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Chatter: Cyprus banks are back

Cyprus reopens its banks for the first time in 12 days, Nelson Mandela is back in hospital, the internet reels from "the biggest cyber attack in history," and does South Africa know what's in its burgers? (Hint: it's not horse.)
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Graphic. (Antler Agency/GlobalPost)
           

                      

   

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NEED TO KNOW

Ready, set, withdraw. Banks reopened in Cyprus today for the first time since the government agreed to a punishing EU bailout. Armed guards manned the doors as account holders were allowed into their banks for the first time in 12 days. They're forbidden to withdraw more than 300 euros per day, to prevent money flooding out of the island's tottering banking system.

You'd be forgiven for asking whether Cyprus' rescue looks very much different from the "unruly bankruptcy" that the EU insisted its terms would avoid. As the Cypriot economy faces up to a 20-percent contraction, GlobalPost asks whether the EU's botched bailout has left another fine mess.

WANT TO KNOW

Get well soon, Nelson Mandela. South Africa's 94-year-old national hero was readmitted to hospital last night with a recurrence of the lung infection that kept him there for 18 days last December.

President Jacob Zuma asked "the people of South Africa and the world to pray for our beloved Madiba and his family and to keep them in their thoughts." You've got it.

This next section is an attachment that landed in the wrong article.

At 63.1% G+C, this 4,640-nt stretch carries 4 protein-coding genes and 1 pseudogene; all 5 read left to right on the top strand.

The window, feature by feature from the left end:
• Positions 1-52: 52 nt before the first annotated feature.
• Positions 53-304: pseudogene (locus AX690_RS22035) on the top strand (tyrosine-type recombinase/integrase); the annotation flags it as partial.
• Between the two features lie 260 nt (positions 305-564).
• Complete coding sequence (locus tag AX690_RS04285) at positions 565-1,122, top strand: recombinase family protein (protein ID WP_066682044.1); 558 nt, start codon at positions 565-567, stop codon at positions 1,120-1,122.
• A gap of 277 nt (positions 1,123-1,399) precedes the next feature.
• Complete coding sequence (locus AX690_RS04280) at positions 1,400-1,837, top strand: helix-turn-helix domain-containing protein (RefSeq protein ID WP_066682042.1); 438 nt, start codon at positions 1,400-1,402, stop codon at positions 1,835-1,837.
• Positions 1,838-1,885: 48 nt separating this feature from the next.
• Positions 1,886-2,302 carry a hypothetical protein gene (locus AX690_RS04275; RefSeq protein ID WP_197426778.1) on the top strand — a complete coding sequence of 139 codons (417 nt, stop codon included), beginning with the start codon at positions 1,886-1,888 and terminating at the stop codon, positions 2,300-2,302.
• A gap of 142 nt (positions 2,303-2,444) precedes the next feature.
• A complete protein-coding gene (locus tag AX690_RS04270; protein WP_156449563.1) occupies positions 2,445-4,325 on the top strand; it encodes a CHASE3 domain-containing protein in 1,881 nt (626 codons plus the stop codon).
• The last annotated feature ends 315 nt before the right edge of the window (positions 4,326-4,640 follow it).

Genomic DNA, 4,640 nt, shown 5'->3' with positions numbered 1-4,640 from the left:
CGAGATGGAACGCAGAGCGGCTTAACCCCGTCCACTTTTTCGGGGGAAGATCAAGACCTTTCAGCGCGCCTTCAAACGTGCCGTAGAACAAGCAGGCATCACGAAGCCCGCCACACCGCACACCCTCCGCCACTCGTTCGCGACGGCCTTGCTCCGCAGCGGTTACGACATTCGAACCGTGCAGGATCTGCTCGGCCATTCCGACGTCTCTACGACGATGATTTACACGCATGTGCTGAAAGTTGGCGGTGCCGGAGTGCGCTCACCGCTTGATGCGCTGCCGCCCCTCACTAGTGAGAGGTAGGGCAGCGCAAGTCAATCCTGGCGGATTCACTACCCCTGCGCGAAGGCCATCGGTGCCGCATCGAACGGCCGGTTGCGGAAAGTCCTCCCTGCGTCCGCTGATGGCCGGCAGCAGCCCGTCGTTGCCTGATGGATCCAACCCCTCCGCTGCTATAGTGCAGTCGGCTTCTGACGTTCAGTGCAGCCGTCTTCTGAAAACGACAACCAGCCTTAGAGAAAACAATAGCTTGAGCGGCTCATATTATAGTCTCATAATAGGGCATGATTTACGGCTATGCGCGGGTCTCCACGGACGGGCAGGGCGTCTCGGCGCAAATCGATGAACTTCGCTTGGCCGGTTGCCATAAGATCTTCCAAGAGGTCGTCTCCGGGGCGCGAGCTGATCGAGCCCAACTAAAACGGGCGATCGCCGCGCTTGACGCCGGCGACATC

Biggest cyber attack ever? Net watchers say that the internet has been under unprecedented virtual fire for more than a week. The apparent target is spam blocker Spamhaus, which has made some powerful enemies by blacklisting suspected spammers. Those enemies have mounted a furious distributed-denial-of-service attack bigger than ever any seen before – and millions of ordinary netizens have been caught in the crossfire.

Thankfully that crossfire has so far been limited to making the internet "a bit more sluggish." Experts warn, however, that an attack of this scale could set a dangerous precedent.

Malala's story. The 15-year-old Pakistani girl shot in the head by the Taliban for daring to say girls should go to school, Malala Yousafzai, has signed a book deal for a rumored $3 million. Her autobiography will be published next year under the title 'I Am Malala.'

Now attending school in the UK, she says she wants to tell not just her own story, but also "the story of 61 million children who can't get education."

STRANGE BUT TRUE

Here's something that will put you off your breakfast burger. Tests on processed meat in South Africa revealed a queasy-making quantity of unwelcome species' DNA, including donkey, water buffalo and even – shudder – human. (Though it behooves us to stress there's no suggestion that people are being ground up to make sausages.)

On the upside, however, testers said they found not a trace of horse. Buffalo bobotie all round!

http://www.globalpost.com/dispatches/globalpost-blogs/chatter/chatter-cyprus-banks-are-back